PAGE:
Armed guards are specially trained in the use of firearms and licensed to carry firearms during their shift. They must be of an even temperament and should have a good understanding of the conditions surrounding the property they are protecting. Armed guards generally make more money than unarmed guards -- for obvious reasons.
Armed guards should only be used in situations requiring protection of money, jewelry, art works, firearms, or other objects which might attract armed robbers. Protect the money that is exposed to the public by making frequent safe-drops, keeping cash register drawers shut whenever possible, and enforcing rigid money-handling procedures. Other valuables should be physically secured, if possible, before exposing them to the public.
It is generally not a good idea for retail establishments to employ armed guards in public areas. If someone is intent on robbing a retail business, there is no way to tell who that person might be, and the guard with the gun becomes the first target. An unarmed guard will deter thieves just as well without becoming a source or cause of violence in the event of a holdup.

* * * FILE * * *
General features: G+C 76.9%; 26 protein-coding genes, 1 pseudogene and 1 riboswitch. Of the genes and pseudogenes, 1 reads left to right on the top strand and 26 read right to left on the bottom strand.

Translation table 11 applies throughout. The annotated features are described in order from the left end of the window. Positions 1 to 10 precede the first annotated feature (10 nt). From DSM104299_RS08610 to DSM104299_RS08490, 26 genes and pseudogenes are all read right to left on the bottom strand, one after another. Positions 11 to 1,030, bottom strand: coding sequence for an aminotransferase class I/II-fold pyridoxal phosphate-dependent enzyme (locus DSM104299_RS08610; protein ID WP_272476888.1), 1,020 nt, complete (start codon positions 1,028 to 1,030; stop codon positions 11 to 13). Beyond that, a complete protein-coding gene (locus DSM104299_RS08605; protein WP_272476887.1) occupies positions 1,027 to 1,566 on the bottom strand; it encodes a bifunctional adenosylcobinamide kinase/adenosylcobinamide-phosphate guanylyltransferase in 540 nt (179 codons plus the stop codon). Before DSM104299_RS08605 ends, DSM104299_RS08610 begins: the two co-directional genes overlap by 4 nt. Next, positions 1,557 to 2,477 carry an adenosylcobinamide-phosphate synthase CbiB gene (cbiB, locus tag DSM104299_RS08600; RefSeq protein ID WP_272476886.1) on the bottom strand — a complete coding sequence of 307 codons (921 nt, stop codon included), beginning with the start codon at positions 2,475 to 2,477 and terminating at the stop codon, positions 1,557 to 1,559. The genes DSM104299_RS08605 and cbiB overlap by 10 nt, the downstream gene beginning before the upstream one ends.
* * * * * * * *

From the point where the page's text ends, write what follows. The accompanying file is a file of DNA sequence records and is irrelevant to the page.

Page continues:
An armed guard would be appropriate in a non-public area since access is restricted and any strangers or other unauthorized persons could be quickly turned away, subdued or arrested. Use armed guards judiciously; remember, if someone is injured or killed, you can also be held liable. In many cases, hiring off-duty police officers as armed guards is preferable because it limits the business owner's liability in case someone gets hurt.
Citations: Bureau of Labor Statistics, U.S. Department of Labor, Occupational Outlook Handbook, 2004-05 Edition, Security Guards and Gaming Surveillance Officers, on the Internet at http://www.bls.gov/oco/ocos159.htm (visited January 12, 2005).
Career Prospects project, located at the Demographics & Workforce Section, Weldon Cooper Center, University of Virginia, PO Box 400206 Charlottesville, VA 22904-4206.